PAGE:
Serena CEO: Vail Is a Tool for the Non-techie

Q&A: Serena CEO Jeremy Burton says the company is looking to change the way applications are developed.

Serena Software is moving in a new direction. The companys leaders who are taking it there, President and CEO Jeremy Burton and Rene Bonvanie, senior vice president of worldwide marketing, partner programs and online services, sat down with eWEEK Senior Editor Darryl K. Taft at Serenas San Mateo, Calif., headquarters to discuss the plans.

You discussed your mashup tool, Vail. Whats the online service? Whos doing that and where is it going to play?

Burton: The data center is down the road at a company called OpSource. What we do is we have our Vail runtime environment down at their data center and they have all the things around that runtime to turn it into an online service. The great thing about the Internet is where the app resides is not that important because weve got this global network.

Bonvanie: Think of it as a subscription model that runs on a very big data center that we dont run ourselves, but that we work with OpSource on where you can subscribe to deploy these applications on a per-user, per-month basis—very much in the same vein as [] and so forth. Then youll see a deployment facility for the mashups that people develop. And then a big ecosystem around it of companies that mash up a lot of these business flows that we will expose through a mashup exchange.

Can you give me your explanation of what you mean by "deploy to the cloud?"

Burton: In some respects its not that different than deploying a regular application on an application server. This is a substitute for [Oracle] JDeveloper or any other development environment. The difference is you dont have to be a programmer to use it.

When you come to deploy, you dont have to come to Serena and say, "We want to buy your application server." The application server market is kind of done. Now were saying, "If you want to deploy, you just go to the deploy menu and it will automatically take you to a place in the cloud, to an application server in the sky, and for 30 days you can run it for free." After 30 days, well ask you if youre getting value out of the application. If the answer is yes, well say you owe us x dollars per user per month.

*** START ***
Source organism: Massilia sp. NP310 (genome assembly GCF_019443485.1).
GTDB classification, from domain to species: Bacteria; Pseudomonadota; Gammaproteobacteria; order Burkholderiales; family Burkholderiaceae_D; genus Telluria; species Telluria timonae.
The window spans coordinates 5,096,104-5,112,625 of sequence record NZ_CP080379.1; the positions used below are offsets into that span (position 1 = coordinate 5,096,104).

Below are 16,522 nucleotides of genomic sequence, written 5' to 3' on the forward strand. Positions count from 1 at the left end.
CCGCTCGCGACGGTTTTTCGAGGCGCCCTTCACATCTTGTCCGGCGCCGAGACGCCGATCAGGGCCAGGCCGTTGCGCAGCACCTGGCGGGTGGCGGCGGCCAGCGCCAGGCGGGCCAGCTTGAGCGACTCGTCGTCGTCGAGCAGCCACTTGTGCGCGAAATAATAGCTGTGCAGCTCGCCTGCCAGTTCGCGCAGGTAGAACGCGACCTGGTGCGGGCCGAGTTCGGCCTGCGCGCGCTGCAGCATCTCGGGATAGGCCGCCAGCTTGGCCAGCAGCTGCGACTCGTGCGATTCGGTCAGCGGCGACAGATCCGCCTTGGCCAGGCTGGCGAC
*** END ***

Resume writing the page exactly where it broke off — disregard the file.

Read more here about Serena Softwares unveiling of Vail.

But it is running on an application server in a data center down in Santa Clara [Calif.] with OpSource managing it.

This kills the business model of the big software companies, because if BEA [Systems] were to turn around and say, were going to put BEAs application server in the sky, instead of paying them a million dollars, [customers would] be paying like $10,000. And then [BEA officials would] have to go to Wall Street and say, we just turned 15 million-dollar deals this month into $10,000 deals. So part of its technology, but a big part of it is business model.

I see a tradeoff between what Salesforce is doing with its Apex language and the limitations in what this Serena solution seems to have.

Burton: Yeah. If you want ultimate control over the Salesforce environment, and you want to create a real custom Salesforce environment, and youve got the expertise to do it, you would go that route.

Our view is if technical expertise is a constraint or if you have real simple process flows that you want business guys to be able to create and mash up, then this is just an alternate way. Arguably you get less control with this kind of environment than you do with a programming language. So, yeah, there are certain things youre not going to be able to do in this environment, because weve hidden a lot of the complexity. But Im cool with that, because I realize the volume of applications over the next decade are going to be simple apps.

If we werent going to do this, somebody else would. Because you see it in the consumer world—I mean, 3,000 apps on Facebook within three months.

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